Reply
  8. Scott1

    I’ve noticed a trend. It is the 5 dollar a month trend, most clearly represented by Matt Taibbi’s new offer.
    I recommend it to Yves, as I bought that.
    Mostly I am ashamed about money. I have subscriptions to NYTs & Washington Post, and will cancel the WaPo subscription & apply it
    to Naked Capitalism.
    I admit to admiration for Matt Taibbi for he went from ignorance to
    awareness in a quest. I have had to do that myself.
    Naked Capitalism is important to me. Every dollar I spend I have to talk with my wife about. I can convince her to cancel my Wapo subscription & apply it to Naked Capitalism.
    Thanks.
    P.S. Excellent appeal for money there Jerri-Lynn. I did read the article about John Deere. Reminded me of when the
    small town sheriff for the town of my youth was discovered to have been
    running a tractor stealing ring.

    Reply
    1. wilroncanada

      To Scott1
      Cancelling WaPo is easy. Just send them a John Deere letter.
      A tractor theft ring? That’s really mega-horse rustling.

      Reply
  9. drumlin woodchuckles

    If one doesn’t have money to send, what else can one do? Well . . . if the advertisers have a way of telling how often their advertisements here were clicked on . . . . and if the platform is able to charge more for advertisements if the advertisements are clicked on more. . . . then clicking on the advertisements helps NaCap earn more money by being able to charge advertisers more for the privilege of advertising here.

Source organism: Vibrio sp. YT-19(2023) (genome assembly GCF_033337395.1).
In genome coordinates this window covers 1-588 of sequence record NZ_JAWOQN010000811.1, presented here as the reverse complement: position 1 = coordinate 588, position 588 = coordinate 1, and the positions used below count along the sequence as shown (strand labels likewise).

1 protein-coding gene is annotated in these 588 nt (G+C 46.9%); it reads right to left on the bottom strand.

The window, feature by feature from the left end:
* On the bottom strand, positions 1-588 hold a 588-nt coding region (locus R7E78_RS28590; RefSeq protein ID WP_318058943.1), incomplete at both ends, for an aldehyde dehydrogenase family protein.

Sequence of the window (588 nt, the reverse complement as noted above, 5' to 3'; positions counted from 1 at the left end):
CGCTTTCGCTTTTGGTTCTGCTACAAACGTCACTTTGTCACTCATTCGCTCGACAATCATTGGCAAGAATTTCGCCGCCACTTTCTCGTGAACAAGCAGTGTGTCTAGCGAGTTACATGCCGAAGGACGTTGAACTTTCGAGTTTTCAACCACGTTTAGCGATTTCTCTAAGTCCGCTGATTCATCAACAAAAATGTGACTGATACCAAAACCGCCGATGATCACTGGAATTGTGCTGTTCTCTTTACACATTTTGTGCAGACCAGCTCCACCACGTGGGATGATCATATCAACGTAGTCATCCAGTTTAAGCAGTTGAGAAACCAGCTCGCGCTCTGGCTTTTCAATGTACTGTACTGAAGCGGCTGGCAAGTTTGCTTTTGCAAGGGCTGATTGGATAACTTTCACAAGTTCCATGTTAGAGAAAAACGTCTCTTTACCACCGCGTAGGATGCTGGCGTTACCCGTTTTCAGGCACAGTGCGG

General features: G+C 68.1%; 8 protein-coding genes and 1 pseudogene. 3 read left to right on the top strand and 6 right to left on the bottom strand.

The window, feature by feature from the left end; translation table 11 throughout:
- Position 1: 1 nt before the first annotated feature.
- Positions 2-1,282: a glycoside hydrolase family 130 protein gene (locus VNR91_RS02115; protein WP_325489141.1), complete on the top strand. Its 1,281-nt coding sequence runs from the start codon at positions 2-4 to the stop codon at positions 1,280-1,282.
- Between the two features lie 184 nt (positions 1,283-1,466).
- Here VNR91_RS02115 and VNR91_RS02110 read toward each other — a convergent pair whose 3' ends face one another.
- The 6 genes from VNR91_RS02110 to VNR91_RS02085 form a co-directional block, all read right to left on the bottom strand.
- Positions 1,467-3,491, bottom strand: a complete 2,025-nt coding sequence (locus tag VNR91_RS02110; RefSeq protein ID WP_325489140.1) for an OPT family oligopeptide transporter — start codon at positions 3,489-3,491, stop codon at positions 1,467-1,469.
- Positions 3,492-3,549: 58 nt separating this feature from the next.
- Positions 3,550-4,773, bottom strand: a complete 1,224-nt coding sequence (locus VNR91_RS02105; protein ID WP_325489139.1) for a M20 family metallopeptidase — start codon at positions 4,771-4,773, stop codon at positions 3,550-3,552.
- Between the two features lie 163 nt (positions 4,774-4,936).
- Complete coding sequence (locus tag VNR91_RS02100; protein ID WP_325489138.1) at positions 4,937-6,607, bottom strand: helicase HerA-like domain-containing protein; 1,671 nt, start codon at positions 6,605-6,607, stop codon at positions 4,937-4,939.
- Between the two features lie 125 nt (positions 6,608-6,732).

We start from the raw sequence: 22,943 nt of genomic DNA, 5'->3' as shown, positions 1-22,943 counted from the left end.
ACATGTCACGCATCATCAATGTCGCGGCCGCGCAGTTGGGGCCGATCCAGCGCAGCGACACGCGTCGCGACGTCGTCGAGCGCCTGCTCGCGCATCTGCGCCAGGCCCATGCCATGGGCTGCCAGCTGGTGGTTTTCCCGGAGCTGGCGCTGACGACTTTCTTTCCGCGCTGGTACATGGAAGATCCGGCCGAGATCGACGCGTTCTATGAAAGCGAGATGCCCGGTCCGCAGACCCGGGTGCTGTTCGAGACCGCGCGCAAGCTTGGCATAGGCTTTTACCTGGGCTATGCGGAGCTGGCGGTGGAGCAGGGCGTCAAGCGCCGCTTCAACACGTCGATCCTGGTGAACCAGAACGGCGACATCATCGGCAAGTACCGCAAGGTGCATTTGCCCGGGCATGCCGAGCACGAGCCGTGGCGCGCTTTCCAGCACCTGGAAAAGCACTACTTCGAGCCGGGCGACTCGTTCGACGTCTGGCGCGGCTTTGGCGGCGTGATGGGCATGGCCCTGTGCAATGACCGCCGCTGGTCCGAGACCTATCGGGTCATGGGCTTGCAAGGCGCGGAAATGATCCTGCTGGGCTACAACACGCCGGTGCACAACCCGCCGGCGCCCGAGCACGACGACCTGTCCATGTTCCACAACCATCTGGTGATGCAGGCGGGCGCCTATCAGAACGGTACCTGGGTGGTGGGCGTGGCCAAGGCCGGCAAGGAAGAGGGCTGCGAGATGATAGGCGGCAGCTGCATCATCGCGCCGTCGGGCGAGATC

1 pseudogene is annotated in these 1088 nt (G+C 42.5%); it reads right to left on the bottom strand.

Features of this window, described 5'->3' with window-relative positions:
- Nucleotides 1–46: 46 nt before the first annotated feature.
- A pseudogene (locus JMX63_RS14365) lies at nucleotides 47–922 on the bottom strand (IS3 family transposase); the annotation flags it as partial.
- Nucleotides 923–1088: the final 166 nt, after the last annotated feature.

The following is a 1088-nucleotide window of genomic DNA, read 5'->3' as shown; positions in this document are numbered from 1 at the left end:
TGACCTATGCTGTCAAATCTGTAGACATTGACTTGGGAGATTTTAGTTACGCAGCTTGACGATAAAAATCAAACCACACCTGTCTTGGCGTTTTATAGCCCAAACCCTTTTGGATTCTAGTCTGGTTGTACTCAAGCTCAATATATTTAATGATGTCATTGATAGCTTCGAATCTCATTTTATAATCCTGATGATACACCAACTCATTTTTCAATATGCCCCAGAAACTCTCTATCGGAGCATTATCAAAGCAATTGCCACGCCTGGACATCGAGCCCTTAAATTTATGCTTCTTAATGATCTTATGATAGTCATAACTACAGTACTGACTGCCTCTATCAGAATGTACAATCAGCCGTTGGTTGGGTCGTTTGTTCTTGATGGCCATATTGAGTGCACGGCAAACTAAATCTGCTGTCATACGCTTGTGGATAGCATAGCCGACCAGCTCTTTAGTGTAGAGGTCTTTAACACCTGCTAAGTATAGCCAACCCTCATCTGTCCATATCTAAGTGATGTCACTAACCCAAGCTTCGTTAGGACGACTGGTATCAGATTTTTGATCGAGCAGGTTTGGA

And if the platform is able to measure the amount of time a clicker-onner spends reading the advertisement or listening to it after clicking on it, then spending that measurable time reading or hearing the advertisement
    might also permit charging more for advertising based on advertising being read or heard more.

    If indeed clicks and time-spent-per-advertisement are both measurable and measured, time-value calculable and time-value calculated, and chargeable-for and charged-for, then clicking and reading/hearing the advertisments becomes a donation of time . . . the time which makes more money possible.

    Things have to be paid for.

    Reply
    1. drumlin woodchuckles

      If more visiting readers would increase the price advertising could be sold for, one wonders if there are value-adding and values-respecting ways to attract those more readers at rates higher and faster than now.

      A thought occurred to me which might be re-expressed in a more refined and thought-out way. If a post were written once a week on the very same day of the week every week on plants, gardening, farming and related issues . . . . and if word of it started spreading, would plantpeople and gardeners and such begin coming specifically for that in measurably large numbers? If they did, would the higher visitorship on that feature be measurable? And if it were, could it result in even higher prices for advertising on that day? Or within that feature?

      Would a “Friday Garden Report” every Friday afternoon by whichever of our blog-hosts felt like writing it any particular Friday afternoon begin to attract rafts and shoals of gardeners after a time? Flocks? Herds? If none of our blog-hosts felt able or up-to writing a “Friday Garden Report” on any particular Friday, would a “Friday Garden Report Open Thread” attract all those gardeny readers anyway so they could read from and maybe report to eachOTHer what THEY are doing in their gardens?

      Not a brazenly effronterous assignment, just an offered thought.

      Reply
  10. Wukchumni

    It’s fun in a way, in keeping up an ad hoc diary of things while they’re fresh and current, and i’m not sure if I could do it w/o the stimulation of others prodding me to peck away on this keyboard.

    Thanks for letting me play…

    Reply
  11. Phemfrog

    Thank you. I love to read the comments here. They are my dose of sanity. I make only a few comments myself, but i hope they are useful to others.

    Reply